His Brother's Keeper: A Story from the Edge of Medicine
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From Jonathan Weiner, Pulitzer Prize-winning author of The Beak of the Finch, comes His Brother's Keeper -- the story of a young entrepreneur who gambles on the risky science of gene therapy to try to save his brother's life.
Stephen Heywood was twenty-nine years old when he learned that he was dying of ALS -- Lou Gehrig's disease. Almost overnight his older brother, Jamie, turned himself into a genetic engineer in a quixotic race to cure the incurable. His Brother's Keeper is a powerful account of their story, as they travel together to the edge of medicine.
The book brings home for all of us the hopes and fears of the new biology. In this dramatic and suspenseful narrative, Jonathan Weiner gives us a remarkable portrait of science and medicine today. We learn about gene therapy, stem cells, brain vaccines, and other novel treatments for such nerve-death diseases as ALS, Alzheimer's, and Parkinson's -- diseases that afflict millions, and touch the lives of many more.
It turns out that the author has a personal stake in the story as well. When he met the Heywood brothers, his own mother was dying of a rare nerve-death disease. The Heywoods' gene therapist offered to try to save her, too.
"The Heywoods' story taught me many things about the nature of healing in the new millennium," Weiner writes. "They also taught me about what has not changed since the time of the ancients and may never change as long as there are human beings -- about what Lucretius calls ‘the ever-living wound of love.'
"The Heywoods mean the whole story to me now: an allegory from the edge of medicine. A story to make us ask ourselves questions that we have to ask but do not want to ask. How much of life can we engineer? How much is permitted us?
"What would you do to save your brother's life?"
was almost six months pregnant. On Tuesday, she and Peggy took Stephen back to the medical center, where doctors drained blood from the catheter they had implanted in his jugular. Stephen watched movies on a VCR while his blood drained, Peggy wrote thank-you notes for the foundation, and Wendy read, read, read—she was trying to read as many books as possible before the baby arrived. In a separate laboratory the doctors extracted what they needed from Stephen’s blood and then returned the rest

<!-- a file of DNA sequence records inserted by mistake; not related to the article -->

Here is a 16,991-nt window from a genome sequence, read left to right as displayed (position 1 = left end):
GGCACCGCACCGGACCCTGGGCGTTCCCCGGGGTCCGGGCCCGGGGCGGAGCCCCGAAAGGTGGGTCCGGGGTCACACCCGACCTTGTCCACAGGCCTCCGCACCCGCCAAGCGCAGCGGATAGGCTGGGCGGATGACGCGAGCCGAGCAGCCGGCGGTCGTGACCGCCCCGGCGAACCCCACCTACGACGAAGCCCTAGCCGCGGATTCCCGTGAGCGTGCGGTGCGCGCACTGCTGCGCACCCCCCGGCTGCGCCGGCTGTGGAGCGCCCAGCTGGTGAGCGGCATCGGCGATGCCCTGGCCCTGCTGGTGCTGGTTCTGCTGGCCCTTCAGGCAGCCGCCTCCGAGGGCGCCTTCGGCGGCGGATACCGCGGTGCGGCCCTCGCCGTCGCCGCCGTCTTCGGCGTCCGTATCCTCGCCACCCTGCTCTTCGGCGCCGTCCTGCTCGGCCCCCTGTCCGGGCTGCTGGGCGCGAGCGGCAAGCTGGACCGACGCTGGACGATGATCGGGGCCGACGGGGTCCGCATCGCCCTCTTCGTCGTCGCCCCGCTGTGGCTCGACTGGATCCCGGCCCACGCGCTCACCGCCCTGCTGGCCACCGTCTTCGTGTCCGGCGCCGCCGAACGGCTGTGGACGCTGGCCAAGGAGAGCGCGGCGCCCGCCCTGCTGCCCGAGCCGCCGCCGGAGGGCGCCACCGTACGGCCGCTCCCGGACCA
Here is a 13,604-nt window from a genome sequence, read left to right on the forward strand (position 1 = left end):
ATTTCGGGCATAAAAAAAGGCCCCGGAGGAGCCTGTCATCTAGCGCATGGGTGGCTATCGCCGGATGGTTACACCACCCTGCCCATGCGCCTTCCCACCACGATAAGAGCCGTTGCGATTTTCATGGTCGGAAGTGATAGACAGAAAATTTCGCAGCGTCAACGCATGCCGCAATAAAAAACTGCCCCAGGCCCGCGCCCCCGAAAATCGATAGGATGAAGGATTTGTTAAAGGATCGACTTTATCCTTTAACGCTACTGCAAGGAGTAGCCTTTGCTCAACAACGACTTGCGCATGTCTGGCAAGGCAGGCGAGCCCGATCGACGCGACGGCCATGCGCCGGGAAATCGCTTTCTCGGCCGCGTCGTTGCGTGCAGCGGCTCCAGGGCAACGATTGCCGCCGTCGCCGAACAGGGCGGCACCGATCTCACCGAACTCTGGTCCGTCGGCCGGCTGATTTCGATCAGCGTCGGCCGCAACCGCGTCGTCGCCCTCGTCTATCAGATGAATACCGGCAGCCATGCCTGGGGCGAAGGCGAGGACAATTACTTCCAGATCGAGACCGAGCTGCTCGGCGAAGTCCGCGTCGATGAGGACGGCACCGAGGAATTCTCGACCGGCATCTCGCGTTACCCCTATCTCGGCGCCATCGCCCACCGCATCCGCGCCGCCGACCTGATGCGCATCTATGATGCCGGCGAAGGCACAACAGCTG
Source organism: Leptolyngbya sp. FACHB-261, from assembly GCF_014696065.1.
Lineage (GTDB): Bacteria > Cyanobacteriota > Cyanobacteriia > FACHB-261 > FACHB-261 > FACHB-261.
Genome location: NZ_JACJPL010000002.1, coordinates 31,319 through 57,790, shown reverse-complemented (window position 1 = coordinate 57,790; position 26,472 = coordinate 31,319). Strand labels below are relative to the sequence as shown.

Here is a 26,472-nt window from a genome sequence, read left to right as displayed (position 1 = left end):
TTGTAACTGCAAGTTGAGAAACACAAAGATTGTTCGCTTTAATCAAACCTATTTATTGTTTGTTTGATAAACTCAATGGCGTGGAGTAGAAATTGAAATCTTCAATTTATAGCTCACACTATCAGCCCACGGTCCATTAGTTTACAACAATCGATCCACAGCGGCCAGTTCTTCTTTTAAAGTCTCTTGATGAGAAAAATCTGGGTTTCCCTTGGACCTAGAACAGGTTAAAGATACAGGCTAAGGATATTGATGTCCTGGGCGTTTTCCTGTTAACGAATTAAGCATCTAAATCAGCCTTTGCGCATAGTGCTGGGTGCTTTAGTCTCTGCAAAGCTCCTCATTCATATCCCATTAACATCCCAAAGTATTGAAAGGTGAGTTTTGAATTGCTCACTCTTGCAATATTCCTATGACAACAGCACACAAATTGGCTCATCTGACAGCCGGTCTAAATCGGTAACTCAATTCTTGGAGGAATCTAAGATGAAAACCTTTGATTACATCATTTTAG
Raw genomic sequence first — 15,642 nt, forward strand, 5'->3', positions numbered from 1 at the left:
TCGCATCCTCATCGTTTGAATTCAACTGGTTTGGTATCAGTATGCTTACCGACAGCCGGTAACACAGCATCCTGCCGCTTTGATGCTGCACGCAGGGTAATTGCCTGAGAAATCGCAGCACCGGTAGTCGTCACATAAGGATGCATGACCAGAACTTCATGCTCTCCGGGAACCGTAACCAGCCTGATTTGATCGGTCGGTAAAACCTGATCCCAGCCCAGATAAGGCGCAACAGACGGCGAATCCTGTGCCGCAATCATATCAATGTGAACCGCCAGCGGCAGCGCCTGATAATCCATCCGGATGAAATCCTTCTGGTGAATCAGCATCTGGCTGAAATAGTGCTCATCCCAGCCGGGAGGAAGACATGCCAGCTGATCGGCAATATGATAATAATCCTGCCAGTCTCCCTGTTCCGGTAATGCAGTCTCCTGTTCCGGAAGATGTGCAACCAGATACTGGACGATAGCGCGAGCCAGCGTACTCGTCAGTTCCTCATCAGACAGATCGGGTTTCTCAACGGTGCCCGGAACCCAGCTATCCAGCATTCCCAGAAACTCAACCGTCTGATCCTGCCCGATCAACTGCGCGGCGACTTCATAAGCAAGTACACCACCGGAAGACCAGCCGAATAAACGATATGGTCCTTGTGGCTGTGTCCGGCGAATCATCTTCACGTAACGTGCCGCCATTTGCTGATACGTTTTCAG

neurons that reside in the spinal cord, also may not be functioning quite normally. And so—” Just as Doctor Brown steeled himself to deliver the death sentence, Jamie interrupted from the doorway. “In the cortex?” he asked. “Yeah,” said Doctor Brown. “I’ll draw you a picture of that.” He got out a pen and a legal pad and they all gathered to look. “So there’s a suggestion then that you have involvement of both upper and lower motor neurons,” Doctor Brown said. “So, for example, if this is,
of me on a big television screen. In the screen’s lower right-hand corner I could see the tip of a very fine glass hypodermic needle. I had a joystick in my right hand, and when I jiggled the joystick, the needle moved around on the screen. Slowly, I maneuvered the needle until it touched the embryo’s rear end. Then I pressed a foot pedal. On the screen, I saw a shimmer above the needle tip, like hot air above a candle. And that was it. If any of that syringe-load of DNA found its way inside the
basic science.” The Christopher Reeve Paralysis Foundation no longer supports that biologist. “I’m just saying all these things for the first time out loud,” Jamie would say, for the tenth time, pacing up and down in the basement, and building castles in the air with the money they hoped they were about to raise. He foresaw a staff of roving scientists who would read everything new in the literature, like Joe Gally, and go out to talk to people in every field on the borders of ALS, hunting for
ammonia builds up, the baby goes into a coma and dies. Volunteers in most gene therapy trials are, like the parents of Canavan babies or like the family of Stephen Heywood, looking at a situation so desperate that they are willing to take almost any risks. But Wilson’s OTC trial was unusual for the field because he and his team included people who had milder forms of the disease. All volunteers, healthy or dying, know that they may lose their lives, and that the benefit may only be for people